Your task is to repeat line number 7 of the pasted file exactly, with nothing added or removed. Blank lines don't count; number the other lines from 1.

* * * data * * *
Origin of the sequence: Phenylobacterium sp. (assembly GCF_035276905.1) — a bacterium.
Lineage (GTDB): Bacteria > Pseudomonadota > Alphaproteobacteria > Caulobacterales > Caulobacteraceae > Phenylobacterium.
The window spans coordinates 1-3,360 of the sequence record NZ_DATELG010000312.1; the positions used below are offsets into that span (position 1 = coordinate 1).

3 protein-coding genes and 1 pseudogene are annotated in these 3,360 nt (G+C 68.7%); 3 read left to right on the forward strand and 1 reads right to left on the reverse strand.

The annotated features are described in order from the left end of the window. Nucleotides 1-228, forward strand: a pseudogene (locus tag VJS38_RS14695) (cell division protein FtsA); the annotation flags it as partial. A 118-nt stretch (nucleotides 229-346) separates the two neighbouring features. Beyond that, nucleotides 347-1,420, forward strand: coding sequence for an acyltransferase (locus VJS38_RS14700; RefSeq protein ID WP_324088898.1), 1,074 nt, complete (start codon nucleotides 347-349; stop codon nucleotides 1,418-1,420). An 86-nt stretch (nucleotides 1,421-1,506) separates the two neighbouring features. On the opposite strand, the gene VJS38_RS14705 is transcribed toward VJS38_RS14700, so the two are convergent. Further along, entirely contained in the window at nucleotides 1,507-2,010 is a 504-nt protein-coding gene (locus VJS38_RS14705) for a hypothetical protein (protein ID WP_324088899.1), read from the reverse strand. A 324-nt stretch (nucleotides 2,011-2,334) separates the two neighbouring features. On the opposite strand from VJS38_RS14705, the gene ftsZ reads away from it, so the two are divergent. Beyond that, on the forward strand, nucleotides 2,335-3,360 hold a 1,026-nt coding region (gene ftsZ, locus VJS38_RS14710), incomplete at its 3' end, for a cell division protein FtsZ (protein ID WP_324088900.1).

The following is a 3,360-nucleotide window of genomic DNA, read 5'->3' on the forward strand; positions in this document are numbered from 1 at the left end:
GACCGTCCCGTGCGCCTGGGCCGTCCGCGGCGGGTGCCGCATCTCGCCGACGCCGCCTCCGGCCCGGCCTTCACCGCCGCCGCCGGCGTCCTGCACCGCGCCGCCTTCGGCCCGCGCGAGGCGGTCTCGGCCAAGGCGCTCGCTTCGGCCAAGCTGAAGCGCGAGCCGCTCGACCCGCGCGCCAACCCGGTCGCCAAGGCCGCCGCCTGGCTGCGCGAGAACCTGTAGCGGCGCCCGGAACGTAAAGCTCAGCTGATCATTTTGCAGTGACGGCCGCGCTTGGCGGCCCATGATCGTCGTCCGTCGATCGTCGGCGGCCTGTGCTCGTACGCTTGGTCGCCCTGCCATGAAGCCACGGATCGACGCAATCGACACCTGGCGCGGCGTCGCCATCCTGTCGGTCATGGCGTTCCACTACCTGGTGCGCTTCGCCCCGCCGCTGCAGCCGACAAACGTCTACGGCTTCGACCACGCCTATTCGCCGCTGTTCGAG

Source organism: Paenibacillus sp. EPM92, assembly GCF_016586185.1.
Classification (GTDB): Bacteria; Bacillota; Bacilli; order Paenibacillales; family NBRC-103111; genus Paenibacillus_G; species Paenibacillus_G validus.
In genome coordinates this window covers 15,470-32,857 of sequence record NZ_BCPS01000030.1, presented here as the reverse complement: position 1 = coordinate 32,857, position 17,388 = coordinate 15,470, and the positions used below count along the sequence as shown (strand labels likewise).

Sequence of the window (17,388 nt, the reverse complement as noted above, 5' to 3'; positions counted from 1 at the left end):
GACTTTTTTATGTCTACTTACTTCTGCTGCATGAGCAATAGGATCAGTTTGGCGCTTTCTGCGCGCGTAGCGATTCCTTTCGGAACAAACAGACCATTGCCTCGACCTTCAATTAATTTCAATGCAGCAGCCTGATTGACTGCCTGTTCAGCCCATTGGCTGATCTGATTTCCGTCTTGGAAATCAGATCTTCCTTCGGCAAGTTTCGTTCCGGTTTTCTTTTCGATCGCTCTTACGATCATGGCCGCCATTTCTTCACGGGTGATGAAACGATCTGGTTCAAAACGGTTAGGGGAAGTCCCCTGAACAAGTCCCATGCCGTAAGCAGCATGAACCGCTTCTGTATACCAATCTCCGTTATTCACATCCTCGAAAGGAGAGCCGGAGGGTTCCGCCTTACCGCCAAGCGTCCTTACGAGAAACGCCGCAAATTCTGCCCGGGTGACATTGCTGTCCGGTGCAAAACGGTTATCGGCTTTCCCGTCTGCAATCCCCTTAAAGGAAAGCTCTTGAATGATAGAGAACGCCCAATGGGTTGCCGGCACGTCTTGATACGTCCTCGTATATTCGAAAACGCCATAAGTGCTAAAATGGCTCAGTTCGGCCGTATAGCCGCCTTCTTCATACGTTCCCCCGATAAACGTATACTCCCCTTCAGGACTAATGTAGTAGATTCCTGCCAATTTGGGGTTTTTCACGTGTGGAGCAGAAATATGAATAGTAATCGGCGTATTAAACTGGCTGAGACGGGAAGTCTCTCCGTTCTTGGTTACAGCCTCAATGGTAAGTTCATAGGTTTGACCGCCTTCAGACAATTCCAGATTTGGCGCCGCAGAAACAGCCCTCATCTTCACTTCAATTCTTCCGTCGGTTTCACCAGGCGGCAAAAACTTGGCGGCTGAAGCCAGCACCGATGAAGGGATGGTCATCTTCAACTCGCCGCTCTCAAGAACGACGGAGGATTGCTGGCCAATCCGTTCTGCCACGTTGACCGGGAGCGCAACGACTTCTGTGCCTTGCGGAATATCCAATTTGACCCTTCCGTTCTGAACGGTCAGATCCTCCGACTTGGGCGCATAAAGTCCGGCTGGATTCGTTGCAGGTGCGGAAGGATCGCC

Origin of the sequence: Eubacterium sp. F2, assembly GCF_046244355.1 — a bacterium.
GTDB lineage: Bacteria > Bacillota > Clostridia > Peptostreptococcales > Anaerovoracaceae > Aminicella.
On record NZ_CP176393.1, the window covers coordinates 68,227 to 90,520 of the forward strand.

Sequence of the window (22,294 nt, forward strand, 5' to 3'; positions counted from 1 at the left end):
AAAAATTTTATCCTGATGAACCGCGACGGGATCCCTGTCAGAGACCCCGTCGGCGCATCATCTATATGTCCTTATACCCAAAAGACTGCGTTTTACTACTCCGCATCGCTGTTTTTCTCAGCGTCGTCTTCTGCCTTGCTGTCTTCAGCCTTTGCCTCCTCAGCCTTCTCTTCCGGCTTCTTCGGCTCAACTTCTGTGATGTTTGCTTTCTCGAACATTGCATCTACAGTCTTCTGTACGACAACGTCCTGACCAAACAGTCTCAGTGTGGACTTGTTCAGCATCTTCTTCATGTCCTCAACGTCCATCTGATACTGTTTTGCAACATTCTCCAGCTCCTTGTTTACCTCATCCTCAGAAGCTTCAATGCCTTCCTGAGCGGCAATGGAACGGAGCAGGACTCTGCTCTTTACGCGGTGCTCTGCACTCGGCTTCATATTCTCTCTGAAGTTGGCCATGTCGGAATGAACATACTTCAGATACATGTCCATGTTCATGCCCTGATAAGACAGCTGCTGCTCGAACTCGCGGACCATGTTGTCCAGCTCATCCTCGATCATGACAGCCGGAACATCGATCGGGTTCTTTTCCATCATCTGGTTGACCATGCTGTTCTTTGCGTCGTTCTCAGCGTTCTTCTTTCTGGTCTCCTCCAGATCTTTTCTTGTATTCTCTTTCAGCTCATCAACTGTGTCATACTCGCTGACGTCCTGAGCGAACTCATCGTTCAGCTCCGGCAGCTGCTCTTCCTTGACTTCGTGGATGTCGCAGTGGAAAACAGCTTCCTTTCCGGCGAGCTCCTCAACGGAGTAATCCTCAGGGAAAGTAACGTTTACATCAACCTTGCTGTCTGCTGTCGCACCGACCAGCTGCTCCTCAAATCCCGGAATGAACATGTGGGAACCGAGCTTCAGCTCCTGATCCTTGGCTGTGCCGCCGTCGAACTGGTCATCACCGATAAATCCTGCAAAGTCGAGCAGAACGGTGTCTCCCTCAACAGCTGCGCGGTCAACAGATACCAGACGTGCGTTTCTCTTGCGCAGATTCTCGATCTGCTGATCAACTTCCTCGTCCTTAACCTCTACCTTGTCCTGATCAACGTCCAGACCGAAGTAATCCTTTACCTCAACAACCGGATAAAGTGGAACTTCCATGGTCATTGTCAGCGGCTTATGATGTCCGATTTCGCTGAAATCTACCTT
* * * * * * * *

GACCGTCCCGTGCGCCTGGGCCGTCCGCGGCGGGTGCCGCATCTCGCCGACGCCGCCTCCGGCCCGGCCTTCACCGCCGCCGCCGGCGTCCTGCACCGCGCCGCCTTCGGCCCGCGCGAGGCGGTCTCGGCCAAGGCGCTCGCTTCGGCCAAGCTGAAGCGCGAGCCGCTCGACCCGCGCGCCAACCCGGTCGCCAAGGCCGCCGCCTGGCTGCGCGAGAACCTGTAGCGGCGCCCGGAACGTAAAGCTCAGCTGATCATTTTGCAGTGACGGCCGCGCTTGGCGGCCCATGATCGTCGTCCGTCGATCGTCGGCGGCCTGTGCTCGTACGCTTGGTCGCCCTGCCATGAAGCCACGGATCGACGCAATCGACACCTGGCGCGGCGTCGCCATCCTGTCGGTCATGGCGTTCCACTACCTGGTGCGCTTCGCCCCGCCGCTGCAGCCGACAAACGTCTACGGCTTCGACCACGCCTATTCGCCGCTGTTCGAG